Irrfan Khan’s Wife Sutapa Sikdar Says, “Bollywood Couldn’t Do Sh*t About Irrfan Getting Hollywood Offers”
There is an ongoing debate in Bollywood about nepotism and insider outsider after the death of Sushant Singh Rajput. Many people have shared their stories and views on the issue. Some shunned anything related to this insiders ver outsiderd debate others were certain that this exists. Now we have late actor Irrfan Khan’s wife opening up on the same.
Recently, Irrfan Khan’s wife Sutapa Sikdar took to her Facebook and wrote a lengthy note to share her views on insider vs outsider debate. She began her note by giving her own example of how she is a sum total of varied cultures and what defines her today, is not just her roots. She then addressed the ‘messiah of outsiders and wrote, “I kind of feel you the one who is pretending to be the messiah of outsiders who most probably is not even from the industry is putting me into a bracket and underlining for the whole world to see I am an outsider and also hence pity me? I don’t want your patronization. Did you ask any “outsiders “ if they want this intervention??”
She then wrote how if people considered their work a spiritual quest, they wouldn’t be said if they didn’t get called for ‘parties’. Speaking about how none of this bothered Irrfan, and how he would focus on honing his craft, Sutapa wrote, “Irrfan did not get a cover page of a film magazine for many years he did not waste his time gossiping about people or bad-mouthing nor did he get depressed, he chiselled his craft ..and refused to be part of it till he got the cover page and he did. (he got mostly depressed not clinically but sad, looking at the disparity in the society.)or once or twice went to brink of breakdown preparing for roles not because so-called insiders did not call him for holi parties.”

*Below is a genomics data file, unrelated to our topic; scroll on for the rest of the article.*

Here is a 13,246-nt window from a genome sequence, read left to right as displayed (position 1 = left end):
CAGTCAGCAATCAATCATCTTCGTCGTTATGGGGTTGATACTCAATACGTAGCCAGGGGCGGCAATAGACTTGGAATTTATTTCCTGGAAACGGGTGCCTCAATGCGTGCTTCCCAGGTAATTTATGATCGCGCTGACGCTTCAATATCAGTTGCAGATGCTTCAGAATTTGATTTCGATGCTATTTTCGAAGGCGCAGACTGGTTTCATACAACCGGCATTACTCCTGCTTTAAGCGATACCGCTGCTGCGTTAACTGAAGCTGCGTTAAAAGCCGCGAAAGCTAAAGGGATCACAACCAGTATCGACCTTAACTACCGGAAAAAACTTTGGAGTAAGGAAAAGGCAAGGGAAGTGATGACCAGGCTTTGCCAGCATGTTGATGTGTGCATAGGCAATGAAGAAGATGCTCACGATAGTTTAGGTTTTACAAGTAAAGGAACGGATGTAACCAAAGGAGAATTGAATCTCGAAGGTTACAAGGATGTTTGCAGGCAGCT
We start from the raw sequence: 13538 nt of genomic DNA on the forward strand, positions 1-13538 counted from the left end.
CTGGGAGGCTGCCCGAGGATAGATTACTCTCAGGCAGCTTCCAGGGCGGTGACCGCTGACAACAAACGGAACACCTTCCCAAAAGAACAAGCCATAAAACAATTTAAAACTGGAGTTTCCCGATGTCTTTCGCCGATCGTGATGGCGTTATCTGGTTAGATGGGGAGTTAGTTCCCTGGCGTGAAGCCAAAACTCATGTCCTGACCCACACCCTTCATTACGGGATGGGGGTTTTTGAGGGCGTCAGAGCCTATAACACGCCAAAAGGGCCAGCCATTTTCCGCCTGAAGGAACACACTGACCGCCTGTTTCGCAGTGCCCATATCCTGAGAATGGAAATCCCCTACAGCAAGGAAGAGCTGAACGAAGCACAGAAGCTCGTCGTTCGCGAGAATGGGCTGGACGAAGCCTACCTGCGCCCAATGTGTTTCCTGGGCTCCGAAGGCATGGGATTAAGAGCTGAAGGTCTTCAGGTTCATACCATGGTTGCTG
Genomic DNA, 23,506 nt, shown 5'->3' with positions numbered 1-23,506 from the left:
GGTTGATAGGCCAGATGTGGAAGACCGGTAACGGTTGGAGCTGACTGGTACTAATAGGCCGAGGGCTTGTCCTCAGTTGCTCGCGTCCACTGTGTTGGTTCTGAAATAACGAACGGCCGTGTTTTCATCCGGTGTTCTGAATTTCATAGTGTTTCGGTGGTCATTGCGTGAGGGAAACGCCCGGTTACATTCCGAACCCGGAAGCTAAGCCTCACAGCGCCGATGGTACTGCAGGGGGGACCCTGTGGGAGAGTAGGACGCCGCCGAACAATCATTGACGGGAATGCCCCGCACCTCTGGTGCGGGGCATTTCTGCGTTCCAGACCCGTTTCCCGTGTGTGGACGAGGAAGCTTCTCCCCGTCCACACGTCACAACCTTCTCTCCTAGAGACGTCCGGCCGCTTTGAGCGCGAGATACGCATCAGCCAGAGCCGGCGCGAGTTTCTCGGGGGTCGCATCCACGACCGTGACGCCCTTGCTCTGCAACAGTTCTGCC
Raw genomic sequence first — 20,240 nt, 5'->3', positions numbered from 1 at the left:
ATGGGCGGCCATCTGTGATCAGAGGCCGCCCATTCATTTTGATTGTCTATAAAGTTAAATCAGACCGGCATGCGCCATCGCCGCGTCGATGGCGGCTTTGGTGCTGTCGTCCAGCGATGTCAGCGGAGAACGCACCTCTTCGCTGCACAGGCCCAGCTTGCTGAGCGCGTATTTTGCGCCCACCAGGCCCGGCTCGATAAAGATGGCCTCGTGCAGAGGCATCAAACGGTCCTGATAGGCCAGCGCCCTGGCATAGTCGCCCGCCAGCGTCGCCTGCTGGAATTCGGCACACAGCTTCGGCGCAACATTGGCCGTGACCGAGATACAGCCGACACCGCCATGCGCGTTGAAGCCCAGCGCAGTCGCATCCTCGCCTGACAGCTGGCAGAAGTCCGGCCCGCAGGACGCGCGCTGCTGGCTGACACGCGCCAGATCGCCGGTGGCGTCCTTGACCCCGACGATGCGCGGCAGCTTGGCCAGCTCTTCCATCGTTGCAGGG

She added that no one owns Bollywood unless one thinks there are some people who own this industry. “The Bollywood couldn’t do a sh*t about Irrfan getting Hollywood offers.” She also added that Irrfan didn’t feel the need to be a part of these ‘parties’ and questioned about those that feel left out. “In one hand we call them toxic and on the other, we are offended if they don’t include you. It’s a weird desire you are yourself giving them the power by seeking for their validation,” she wrote.